Torres Del Paine National Park (
Torres Del Paine National park is a UNESCO certified ‘World Biosphere Reserve’; which is also undoubtedly the most renowned, un-spoilt and remote places in the world. It is located 2500 km from
The Torres Del Paine National Park is 2,400 square km in area; its climate is not a pleasant one as there may be windy summer (between Dec to March) and very cold winter; temperature even at summer can be between 1 to 11 de Celsius and rainfall between 500 to 750 mm. The altitude highly varies (between 50 to 3000 meters). The whole park area comprises of mountains, glaciers, lakes and rivers, along with its numerous endemic varieties of plants and animals. About 75 types of plants that are not endemic exist here as introduced by immigrants.
All these being true why one should spent time in such a remote area as glaciers, lakes and mountains are available in other locations which are easily accessible; may be a natural question. This park has some ‘Paine Massifs’ which can be perhaps one main reason (Massifs are vertical granite peaks standing as a cluster cut off from the mountain ranges).
These massifs represent a transition stage of a mountain gradually getting reduced in to a steppe; as per geologists these Massifs are 12 million years old! The highest peak is the 3050 meters high ‘Paine Grande’; Cuernos del Paine and Torres del Paine are also remarkable ones, the Cerro Catedral is one that looks like the facade of a cathedral!
How these massifs were formed
It might have taken millions of years for the formation of these massifs, the effects of glacier water’s corroding action on the rocks which took away the soft portions; what was left were the hard granite portions which stood firm against all corrosion and became vertical structures as the middle soft parts vanished. These present massifs can be compared to some left over hairs found on a bald head!
Along with the Massifs there are numerous lakes in this location which are brightly colored due to the ‘rock flours’ dissolved in them.
Lago Dickson (fed from Dickson Glacier; 90 sq km in area),
Lago Nordenskjold (named after Swede explorer Otto Nordenskjold; surface are 28 sq km; fed from
Lago Grey (fed from
Lago Del Toro (fed from Paine and
Lago Pehoe (source Paine and Skottsberg rivers; area 22 sq kms)
The above mentioned are some of the most beautiful lakes which vary in their colors from blue to green depending upon the rock-flour contents of the waters.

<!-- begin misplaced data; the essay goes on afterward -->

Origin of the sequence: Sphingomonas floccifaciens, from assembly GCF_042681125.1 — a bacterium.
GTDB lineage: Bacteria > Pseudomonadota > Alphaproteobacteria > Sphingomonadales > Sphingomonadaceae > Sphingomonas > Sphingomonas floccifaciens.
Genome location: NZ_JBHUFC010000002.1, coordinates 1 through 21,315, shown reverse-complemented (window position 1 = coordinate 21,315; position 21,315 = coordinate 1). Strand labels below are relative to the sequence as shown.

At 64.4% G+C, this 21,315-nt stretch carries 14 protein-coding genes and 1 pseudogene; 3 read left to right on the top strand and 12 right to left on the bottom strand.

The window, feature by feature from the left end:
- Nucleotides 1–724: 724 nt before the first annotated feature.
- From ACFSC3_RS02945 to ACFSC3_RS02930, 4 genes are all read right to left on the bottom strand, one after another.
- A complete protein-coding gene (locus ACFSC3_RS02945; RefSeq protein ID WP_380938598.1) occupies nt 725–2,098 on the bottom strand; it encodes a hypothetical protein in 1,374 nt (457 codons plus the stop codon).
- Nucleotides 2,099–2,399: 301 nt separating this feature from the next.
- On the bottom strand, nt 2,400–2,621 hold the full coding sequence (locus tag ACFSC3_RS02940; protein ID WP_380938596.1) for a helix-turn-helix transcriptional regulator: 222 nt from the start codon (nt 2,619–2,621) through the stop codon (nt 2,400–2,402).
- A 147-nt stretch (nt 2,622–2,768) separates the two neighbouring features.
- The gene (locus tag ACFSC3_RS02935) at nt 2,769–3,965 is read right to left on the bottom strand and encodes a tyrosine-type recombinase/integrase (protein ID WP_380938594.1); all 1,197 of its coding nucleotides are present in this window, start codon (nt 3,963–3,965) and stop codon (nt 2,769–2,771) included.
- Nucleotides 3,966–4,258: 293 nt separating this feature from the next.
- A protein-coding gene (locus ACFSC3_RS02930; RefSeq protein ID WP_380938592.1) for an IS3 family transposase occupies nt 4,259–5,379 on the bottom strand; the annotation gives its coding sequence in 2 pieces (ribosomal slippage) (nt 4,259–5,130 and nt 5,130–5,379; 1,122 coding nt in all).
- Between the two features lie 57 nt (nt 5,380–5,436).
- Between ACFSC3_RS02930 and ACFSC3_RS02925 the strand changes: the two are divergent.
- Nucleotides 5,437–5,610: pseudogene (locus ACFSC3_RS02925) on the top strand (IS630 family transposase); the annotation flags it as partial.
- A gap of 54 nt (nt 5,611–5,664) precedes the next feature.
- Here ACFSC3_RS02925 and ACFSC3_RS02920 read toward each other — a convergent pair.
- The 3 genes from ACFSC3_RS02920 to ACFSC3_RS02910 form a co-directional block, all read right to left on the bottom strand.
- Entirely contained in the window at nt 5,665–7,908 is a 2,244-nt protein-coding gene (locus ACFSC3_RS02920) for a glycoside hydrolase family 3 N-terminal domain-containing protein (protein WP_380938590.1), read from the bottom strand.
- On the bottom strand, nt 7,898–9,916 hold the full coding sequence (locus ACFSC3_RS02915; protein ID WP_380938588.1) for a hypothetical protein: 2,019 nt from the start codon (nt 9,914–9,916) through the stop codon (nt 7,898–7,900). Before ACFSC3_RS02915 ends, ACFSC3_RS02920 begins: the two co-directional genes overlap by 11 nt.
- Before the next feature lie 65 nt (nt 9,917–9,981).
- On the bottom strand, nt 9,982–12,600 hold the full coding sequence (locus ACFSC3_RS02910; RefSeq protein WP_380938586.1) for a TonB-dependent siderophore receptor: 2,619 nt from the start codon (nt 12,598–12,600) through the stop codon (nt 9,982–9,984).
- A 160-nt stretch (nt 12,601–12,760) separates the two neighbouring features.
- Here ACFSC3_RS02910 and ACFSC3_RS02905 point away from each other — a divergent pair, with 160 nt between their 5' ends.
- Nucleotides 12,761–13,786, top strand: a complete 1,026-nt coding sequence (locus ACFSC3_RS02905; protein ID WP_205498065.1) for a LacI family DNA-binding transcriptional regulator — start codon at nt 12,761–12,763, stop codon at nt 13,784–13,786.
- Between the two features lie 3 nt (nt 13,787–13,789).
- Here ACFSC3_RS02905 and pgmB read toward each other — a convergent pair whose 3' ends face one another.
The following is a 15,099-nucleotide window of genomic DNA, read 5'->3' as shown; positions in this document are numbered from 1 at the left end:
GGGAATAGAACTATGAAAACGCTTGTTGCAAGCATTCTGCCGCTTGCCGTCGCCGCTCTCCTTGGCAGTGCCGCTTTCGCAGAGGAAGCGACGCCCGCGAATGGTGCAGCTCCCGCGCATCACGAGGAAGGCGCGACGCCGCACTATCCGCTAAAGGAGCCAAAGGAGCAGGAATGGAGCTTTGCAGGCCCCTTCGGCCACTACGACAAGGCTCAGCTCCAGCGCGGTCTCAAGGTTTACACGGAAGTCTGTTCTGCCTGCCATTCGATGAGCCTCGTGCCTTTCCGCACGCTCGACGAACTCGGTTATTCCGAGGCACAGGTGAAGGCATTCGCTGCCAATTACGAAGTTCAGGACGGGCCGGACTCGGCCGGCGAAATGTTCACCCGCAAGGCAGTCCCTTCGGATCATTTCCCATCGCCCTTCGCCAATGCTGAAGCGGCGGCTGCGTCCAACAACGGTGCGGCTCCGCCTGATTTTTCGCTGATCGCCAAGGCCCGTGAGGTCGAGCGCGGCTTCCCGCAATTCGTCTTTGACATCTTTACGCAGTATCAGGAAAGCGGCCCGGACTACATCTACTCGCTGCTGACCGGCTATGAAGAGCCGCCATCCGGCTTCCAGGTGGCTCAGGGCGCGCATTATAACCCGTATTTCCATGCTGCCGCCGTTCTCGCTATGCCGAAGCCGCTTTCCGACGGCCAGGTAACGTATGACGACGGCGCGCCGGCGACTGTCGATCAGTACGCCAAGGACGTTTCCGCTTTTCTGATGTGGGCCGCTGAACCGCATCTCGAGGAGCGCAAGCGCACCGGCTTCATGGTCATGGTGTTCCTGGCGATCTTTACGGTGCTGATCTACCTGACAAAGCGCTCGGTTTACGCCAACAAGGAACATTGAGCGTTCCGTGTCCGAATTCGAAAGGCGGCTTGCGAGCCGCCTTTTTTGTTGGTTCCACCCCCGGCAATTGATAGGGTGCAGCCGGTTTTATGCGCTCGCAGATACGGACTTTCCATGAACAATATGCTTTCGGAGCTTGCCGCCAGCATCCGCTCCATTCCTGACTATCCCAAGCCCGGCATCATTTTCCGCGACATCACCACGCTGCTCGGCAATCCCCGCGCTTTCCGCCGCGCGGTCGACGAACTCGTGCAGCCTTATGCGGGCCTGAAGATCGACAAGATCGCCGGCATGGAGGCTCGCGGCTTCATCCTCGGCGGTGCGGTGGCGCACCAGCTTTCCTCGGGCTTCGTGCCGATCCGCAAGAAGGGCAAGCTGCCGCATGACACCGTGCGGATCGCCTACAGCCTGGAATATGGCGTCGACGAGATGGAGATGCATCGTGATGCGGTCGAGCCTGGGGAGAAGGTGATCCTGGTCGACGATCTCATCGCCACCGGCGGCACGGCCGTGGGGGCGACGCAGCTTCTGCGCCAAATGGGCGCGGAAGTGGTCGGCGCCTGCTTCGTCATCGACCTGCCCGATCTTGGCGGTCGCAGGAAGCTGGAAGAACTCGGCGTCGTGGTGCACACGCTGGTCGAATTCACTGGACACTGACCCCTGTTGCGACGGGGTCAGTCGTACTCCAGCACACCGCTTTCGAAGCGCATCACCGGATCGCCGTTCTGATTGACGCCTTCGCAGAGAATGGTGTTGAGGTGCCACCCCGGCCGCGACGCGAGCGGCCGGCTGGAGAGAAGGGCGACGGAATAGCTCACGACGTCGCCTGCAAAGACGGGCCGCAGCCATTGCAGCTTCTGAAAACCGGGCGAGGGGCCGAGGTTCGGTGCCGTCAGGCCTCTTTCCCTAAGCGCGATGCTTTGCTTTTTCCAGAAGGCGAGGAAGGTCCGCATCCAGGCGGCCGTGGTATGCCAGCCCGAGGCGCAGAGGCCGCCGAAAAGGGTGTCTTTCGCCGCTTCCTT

These massive massifs stand as spires of some ancient heavenly structures and the expanse of the Patagonian Steppes located at the eastern side of the Grey Glacier (these steppes are winter deserts; the largest in America with temperatures not exceeding 12 degrees by some beautiful valleys like Valle del Frances, Valle Beden, Valle Ascencio, Valle del Silencio etc.
These snow capped massifs give birth to massive glaciers and flow as rivers across the park. Pingo, Grey, Dickson, Serrano etc are the most prominent among them; River Dickson has three waterfalls in its course Paine, Salto Grande and Salto Chicu. It is the River Serrano that ultimately drains the whole water in to the Ultima Esperanzo Sound (last hope sound) which is an inlet connected to Eberhard Fjord (fjord is a small creek).
Flora (plants) zones
The Torres Del Paine is divided in to four biologic zones like Patagonian Steppes (grass lands with bonsai trees that survive hard winds), Pre Andean Shrub lands (mainly shrubs like cushion plant, berberis etc grow here),
Fauna (animals and birds)
This area is very rich in its animal varieties Guanacos (a llama or cameloid) that grows to more than one meter in height; due to excessive hunting they were almost extinct but the national park’s activities have restored them from extinction, cougars (puma or panther) are also found. Foxes, condor (endemic), Chilean Huemul (an endemic deer) are also common. The most common birds seen are birds of prey (raptors), Horned Owl, Pigmy Owl, wood pecker, buzzard eagle etc.
Corporacion Nacional Forestal
This National Park; which was established on 1959 was an attempt to revive an ecosystem from depletion. In 1976 it was recognized by UNESCO as World Biosphere Reserve and at present is managed by Corporacion Nacional Forestal (National Forest Corporation) a Chilean government body that has been entrusted with the responsibility of guarding numerous rare animals as well as endemic plants from becoming extinct. So far the organization has proved its mettle by saving the animals from uncontrolled poaching.
A wonderful tour
There are many a wonderful things in this site for a viewer; its snow capped mountains, rivers, lagoons, waterfalls, massive massifs, exclusive plants varieties, animals and birds and so on. Of late has turned to be a favorite destination for lovers of ecology, adventure tourists and back-packers. There are definite paths for the tourists and specified camp-sites sot halt. Straying unauthorized is banned. It may take about 7 days for a backpacker to cover the entire sites. For lovers of nature these seven days will be worth a try!